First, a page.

Mirai’s Role in DDoS Attack Casts Shadow on IoT
In Japanese, the name “Mirai” means “the future.” It's also the name of a malware that has infected some half-million Internet of Things devices, potentially turning them into a massive botnet. Today, the future smashed into the Internet.
Dave Allen, general counsel at Dyn, a domain name system company, told the New York Times that Mirai played a role in today's distributed denial-of-service attack on Dyn. Traffic coming from tens of millions of IP addresses, including IoT devices such as surveillance cameras and home routers, flooded Dyn servers and brought down popular websites.
Netflix, Twitter, Spotify, Airbnb, Github, among others, suffered outages at various times of the day.
Today's troubles, however, were foreshadowed earlier this month when a hacker published the Mirai source code. Security researches say the malicious code isn't particularly sophisticated but doesn't have to be, given weak default logins and passwords of simple IoT devices. Last week, Level 3, an internet service provider, reported 493,000 devices had been infected with Mirai malware.
“All the code needed was 61 different combinations of username and passwords to create this giant botnet,” Chase Cunningham, PhD, a former U.S. Navy chief cryptologic technician who supported U.S. Special Forces and Navy Seals in Iraq, told Internet of Things Institute earlier this month. “It just takes seconds to grab a device and use it for botnet or DDoS.”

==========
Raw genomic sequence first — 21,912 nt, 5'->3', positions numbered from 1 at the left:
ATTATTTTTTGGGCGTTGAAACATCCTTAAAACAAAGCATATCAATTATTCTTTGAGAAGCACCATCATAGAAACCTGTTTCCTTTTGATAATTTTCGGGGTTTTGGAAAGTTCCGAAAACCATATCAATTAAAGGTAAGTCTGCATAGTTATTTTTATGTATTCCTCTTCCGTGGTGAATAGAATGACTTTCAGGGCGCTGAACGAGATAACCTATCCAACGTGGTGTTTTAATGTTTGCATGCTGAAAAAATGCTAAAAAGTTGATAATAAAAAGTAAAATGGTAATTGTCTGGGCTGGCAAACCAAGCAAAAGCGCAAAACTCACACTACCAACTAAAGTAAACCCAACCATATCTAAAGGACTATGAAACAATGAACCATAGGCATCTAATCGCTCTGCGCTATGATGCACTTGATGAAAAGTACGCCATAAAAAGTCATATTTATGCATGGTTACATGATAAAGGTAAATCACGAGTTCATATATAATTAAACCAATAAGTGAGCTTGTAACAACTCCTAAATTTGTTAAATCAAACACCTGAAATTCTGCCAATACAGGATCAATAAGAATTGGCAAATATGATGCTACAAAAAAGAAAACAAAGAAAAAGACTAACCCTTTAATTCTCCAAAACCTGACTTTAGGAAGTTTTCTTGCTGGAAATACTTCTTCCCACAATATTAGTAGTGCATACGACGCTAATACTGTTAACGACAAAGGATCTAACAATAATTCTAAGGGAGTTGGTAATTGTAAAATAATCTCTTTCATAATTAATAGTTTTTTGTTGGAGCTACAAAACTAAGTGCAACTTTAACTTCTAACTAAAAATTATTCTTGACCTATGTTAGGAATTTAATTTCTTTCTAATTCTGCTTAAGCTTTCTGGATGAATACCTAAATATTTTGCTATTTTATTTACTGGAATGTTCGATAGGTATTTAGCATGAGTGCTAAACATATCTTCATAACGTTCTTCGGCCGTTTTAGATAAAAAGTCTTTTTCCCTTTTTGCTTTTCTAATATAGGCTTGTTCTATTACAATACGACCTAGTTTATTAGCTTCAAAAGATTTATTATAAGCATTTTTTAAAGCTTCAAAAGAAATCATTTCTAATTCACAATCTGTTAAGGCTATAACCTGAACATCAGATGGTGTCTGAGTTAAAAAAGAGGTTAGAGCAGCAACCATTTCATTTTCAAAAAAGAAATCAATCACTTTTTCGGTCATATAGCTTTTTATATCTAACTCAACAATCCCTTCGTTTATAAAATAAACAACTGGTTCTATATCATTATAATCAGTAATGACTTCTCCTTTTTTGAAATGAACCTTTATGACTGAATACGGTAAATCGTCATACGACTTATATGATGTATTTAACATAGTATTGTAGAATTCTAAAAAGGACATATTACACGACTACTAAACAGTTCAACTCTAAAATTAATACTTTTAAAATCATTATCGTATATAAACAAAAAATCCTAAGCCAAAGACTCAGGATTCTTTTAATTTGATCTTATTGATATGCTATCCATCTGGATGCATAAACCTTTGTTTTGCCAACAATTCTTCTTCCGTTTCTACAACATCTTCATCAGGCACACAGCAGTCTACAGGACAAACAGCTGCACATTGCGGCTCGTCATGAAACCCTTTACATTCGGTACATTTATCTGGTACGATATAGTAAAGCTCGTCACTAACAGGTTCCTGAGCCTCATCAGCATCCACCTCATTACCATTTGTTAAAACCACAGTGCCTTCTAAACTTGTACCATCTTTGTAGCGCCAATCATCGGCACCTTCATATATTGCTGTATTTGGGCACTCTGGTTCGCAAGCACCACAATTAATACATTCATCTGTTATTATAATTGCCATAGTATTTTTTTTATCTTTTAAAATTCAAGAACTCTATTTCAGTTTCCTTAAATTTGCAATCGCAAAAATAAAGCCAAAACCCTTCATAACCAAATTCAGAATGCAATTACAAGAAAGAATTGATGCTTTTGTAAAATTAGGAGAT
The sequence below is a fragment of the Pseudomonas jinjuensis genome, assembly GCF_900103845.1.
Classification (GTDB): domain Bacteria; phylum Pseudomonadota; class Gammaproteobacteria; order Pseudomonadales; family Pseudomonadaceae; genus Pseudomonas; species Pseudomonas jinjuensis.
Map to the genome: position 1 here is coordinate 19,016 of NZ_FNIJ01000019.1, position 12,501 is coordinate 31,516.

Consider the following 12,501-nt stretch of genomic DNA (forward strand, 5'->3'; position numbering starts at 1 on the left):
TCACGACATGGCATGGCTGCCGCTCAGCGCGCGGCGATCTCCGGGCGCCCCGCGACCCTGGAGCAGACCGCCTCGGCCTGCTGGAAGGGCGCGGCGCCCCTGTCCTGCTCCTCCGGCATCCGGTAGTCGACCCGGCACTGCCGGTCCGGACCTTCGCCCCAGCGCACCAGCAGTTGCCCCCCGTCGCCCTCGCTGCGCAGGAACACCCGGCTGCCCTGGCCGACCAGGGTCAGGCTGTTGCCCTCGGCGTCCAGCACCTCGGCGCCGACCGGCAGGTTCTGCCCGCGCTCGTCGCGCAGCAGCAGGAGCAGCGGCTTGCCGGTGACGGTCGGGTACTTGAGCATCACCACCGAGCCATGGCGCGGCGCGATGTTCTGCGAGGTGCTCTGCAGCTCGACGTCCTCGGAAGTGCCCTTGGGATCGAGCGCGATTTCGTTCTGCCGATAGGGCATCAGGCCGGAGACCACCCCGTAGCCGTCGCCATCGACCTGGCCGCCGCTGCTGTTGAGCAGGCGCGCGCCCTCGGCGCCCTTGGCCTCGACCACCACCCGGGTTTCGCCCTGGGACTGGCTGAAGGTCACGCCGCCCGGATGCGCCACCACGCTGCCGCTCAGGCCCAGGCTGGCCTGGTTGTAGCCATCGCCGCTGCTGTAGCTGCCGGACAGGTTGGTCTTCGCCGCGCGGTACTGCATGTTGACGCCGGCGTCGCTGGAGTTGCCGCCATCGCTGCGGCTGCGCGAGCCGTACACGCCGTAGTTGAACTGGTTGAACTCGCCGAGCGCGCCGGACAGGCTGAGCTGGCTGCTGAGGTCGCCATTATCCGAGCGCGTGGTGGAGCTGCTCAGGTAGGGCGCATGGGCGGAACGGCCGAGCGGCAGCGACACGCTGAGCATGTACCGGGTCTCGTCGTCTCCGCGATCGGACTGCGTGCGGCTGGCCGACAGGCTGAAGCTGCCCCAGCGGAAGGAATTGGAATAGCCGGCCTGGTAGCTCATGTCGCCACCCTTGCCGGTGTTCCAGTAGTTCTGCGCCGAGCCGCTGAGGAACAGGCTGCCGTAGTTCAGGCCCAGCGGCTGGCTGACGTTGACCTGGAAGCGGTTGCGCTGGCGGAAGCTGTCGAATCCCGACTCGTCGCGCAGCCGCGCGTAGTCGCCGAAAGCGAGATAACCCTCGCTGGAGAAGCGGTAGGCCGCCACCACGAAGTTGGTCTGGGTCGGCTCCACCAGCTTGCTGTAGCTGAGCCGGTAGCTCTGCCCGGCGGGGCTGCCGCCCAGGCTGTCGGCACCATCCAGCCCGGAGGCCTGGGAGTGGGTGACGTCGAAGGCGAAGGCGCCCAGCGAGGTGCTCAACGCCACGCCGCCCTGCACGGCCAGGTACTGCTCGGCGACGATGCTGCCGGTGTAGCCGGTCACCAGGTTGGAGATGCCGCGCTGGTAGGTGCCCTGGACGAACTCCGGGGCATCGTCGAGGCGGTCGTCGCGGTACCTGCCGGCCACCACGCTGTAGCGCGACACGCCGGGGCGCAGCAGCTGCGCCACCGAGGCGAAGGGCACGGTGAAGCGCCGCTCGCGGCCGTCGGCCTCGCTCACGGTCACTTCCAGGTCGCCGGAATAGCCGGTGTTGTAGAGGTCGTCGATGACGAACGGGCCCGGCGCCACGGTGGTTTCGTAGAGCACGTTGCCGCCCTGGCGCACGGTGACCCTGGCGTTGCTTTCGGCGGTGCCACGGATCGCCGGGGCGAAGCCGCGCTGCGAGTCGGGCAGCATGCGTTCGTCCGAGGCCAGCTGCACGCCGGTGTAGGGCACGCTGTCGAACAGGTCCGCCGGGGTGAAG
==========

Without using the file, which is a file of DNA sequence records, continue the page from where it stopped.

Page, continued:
Cunningham ran a query with some code looking for devices that identify themselves as “IoT.” He says he found 3,551 devices just “sitting for somebody waiting to tell them what to do.”
Apparently, someone told them what to do today. Speaking on a livestream, Dale Drew, chief security officer at Level 3, says he found evidence that roughly 10 percent of all devices infected by Mirai were being used to attack Dyn's servers.
Even worse, Mirai portends a darker future. If Cisco's prediction comes to pass — a world where 50 billion things will be connected to the Internet by the year 2020 — and hackers can seize control so that many devices mindlessly do their bidding, then we’ll be living in a new kind of zombie apocalypse.
“I have this running joke that I tell people: It is like being in a zombie marathon,” Cunningham says.
A distributed denial-of-service attack is only one action a hacker of IoT devices can take. Cunningham worries about power grids and other critical infrastructure being compromised. If a water treatment plant is using an automated IoT-enabled chemical induction system, he says, someone may be able to hack into it and dump chlorine and other chemicals into the water to sicken citizens.
“Unfortunately, pain is the greatest teacher there is,” Cunningham says. “Until we really feel some sort of physical or financial or societal pain from this IoT security issue, it is not going to be anything other than a line item on a budget.”
Additional reporting by Brian Buntz.